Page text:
During the pandemic, several state and federal trial courts have exercised caution in not appearing to trample on the principle, which dates back to Roman times, that those accused of crimes that could cost them their freedom have the right to confront their accusers.
In August, Kentucky Commonwealth Court of Appeals upheld a lower court’s decision denying a prosecutor’s request to let a witness testify by video in a fraud trial from prison because going to court would expose him and others to the risk of contracting COVID-19. The appeals court said “general concerns about the spread of the virus do not justify restricting a defendant’s right to a face-to-face confrontation” and that prosecutors never proved the witness was particularly vulnerable to the COVID-19.
“The fundamental question has been, is a remote witness testifying through technology functionally the same as being there?” said Fredric Lederer, chancellor professor of law and director of the Center for Legal and Court Technology at William & Mary Law School. “We don’t know if it’s constitutional at this point.”
Remote technology has helped reduce no-show rates in many areas by allowing people to attend even if they have to work or care for children, said David Slayton of the National Center for State Courts .
Yet, especially in criminal proceedings, testifying in person can help show that witnesses are speaking voluntarily. People often take body language into account when judging truthfulness, but the research has raised serious questions about the widely held idea that people can best gauge trustworthiness in person, Lederer said.
“There’s really no science to back this up,” he said. “Not at all. Rather the reverse.”
While the original Missouri case took place before the pandemic began, the use of remote video during court proceedings has grown exponentially since it took hold.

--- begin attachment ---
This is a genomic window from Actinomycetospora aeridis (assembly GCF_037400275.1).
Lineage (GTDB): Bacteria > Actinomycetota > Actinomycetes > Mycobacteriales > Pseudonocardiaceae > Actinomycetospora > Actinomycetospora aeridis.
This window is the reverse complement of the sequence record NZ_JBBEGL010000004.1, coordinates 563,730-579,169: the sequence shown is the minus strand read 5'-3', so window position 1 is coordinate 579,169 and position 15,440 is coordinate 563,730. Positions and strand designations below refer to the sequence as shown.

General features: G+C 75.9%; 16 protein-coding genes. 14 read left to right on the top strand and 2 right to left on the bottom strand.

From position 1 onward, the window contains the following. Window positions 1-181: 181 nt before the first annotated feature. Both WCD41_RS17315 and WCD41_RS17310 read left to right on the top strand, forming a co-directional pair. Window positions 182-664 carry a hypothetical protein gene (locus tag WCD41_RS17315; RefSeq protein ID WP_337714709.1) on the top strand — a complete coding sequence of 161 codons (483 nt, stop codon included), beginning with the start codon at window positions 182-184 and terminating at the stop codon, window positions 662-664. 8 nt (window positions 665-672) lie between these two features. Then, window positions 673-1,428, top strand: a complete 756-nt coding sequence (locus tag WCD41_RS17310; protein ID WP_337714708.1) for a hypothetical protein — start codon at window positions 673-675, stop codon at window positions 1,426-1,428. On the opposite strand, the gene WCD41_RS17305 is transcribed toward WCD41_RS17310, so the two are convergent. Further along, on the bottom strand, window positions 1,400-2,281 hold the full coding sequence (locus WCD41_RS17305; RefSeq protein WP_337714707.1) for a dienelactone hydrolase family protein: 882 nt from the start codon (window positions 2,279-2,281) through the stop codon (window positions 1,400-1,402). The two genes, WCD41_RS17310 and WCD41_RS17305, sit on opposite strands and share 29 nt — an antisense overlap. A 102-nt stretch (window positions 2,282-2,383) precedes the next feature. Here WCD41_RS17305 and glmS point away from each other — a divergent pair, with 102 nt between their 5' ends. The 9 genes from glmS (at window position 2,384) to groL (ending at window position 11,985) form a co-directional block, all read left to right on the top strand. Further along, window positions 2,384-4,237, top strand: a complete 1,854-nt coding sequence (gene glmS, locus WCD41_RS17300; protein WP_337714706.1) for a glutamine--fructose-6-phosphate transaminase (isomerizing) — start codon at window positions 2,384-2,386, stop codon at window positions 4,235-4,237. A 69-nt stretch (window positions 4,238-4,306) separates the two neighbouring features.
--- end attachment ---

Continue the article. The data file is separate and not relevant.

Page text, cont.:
“This potentially affects all criminal cases where a prosecutor wishes to present a witness remotely,” he said.
But in many pandemic-era proceedings, defendants have agreed to waive their Sixth Amendment rights so trials can proceed. The Missouri case was different in that the defendant objected to the investigator appearing remotely.
“If there were no objection, I think the courts would be wary of upsetting the results of a conviction,” Wolff said.
In St. Louis County, for example, prosecutors are confident in the convictions they’ve secured during the pandemic, largely because defendants have waived the right to confront witnesses in person, Chris King said, spokesman for prosecutor Wesley Bell. “So there should be no grounds for appeal,” King said.
Defense attorney Nina McDonnell argued the recently decided Missouri case and said the decision was especially important during the pandemic.
“This makes it clear that it should depend on what rights (defendants) want to waive or maintain, and not any other factor,” said McDonnell, an assistant public defender in St. Louis.
Two years into the COVID-19 pandemic, “we know it’s not the same” to have video testimony, McDonnell said. “That’s why the courts are scrambling to reopen.”
Associated Press writers Jim Salter in O’Fallon, Missouri, and Margaret Stafford in Liberty, Missouri, contributed to this report.